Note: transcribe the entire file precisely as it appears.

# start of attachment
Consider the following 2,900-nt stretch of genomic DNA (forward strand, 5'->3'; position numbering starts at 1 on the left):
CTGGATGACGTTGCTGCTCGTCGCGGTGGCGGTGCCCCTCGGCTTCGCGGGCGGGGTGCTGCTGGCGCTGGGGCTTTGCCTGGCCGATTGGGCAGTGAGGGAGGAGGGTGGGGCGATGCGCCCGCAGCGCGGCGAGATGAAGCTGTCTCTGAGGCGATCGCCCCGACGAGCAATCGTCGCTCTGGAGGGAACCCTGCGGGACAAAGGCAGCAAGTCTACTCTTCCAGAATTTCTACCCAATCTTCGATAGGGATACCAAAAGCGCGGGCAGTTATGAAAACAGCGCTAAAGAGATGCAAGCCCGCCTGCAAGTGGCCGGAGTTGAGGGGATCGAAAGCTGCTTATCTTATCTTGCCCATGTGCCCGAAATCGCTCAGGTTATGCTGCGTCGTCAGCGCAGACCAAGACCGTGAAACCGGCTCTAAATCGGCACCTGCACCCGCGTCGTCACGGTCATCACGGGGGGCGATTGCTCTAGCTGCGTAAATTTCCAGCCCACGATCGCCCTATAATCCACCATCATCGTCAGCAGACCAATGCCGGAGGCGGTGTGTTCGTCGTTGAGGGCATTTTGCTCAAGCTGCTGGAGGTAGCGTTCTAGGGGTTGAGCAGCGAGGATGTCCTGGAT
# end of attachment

Consider the following 2,900-nt stretch of genomic DNA (forward strand, 5'->3'; position numbering starts at 1 on the left):
CTGGATGACGTTGCTGCTCGTCGCGGTGGCGGTGCCCCTCGGCTTCGCGGGCGGGGTGCTGCTGGCGCTGGGGCTTTGCCTGGCCGATTGGGCAGTGAGGGAGGAGGGTGGGGCGATGCGCCCGCAGCGCGGCGAGATGAAGCTGTCTCTGAGGCGATCGCCCCGACGAGCAATCGTCGCTCTGGAGGGAACCCTGCGGGACAAAGGCAGCAAGTCTACTCTTCCAGAATTTCTACCCAATCTTCGATAGGGATACCAAAAGCGCGGGCAGTTATGAAAACAGCGCTAAAGAGATGCAAGCCCGCCTGCAAGTGGCCGGAGTTGAGGGGATCGAAAGCTGCTTATCTTATCTTGCCCATGTGCCCGAAATCGCTCAGGTTATGCTGCGTCGTCAGCGCAGACCAAGACCGTGAAACCGGCTCTAAATCGGCACCTGCACCCGCGTCGTCACGGTCATCACGGGGGGCGATTGCTCTAGCTGCGTAAATTTCCAGCCCACGATCGCCCTATAATCCACCATCATCGTCAGCAGACCAATGCCGGAGGCGGTGTGTTCGTCGTTGAGGGCATTTTGCTCAAGCTGCTGGAGGTAGCGTTCTAGGGGTTGAGCAGCGAGGATGTCCTGGAT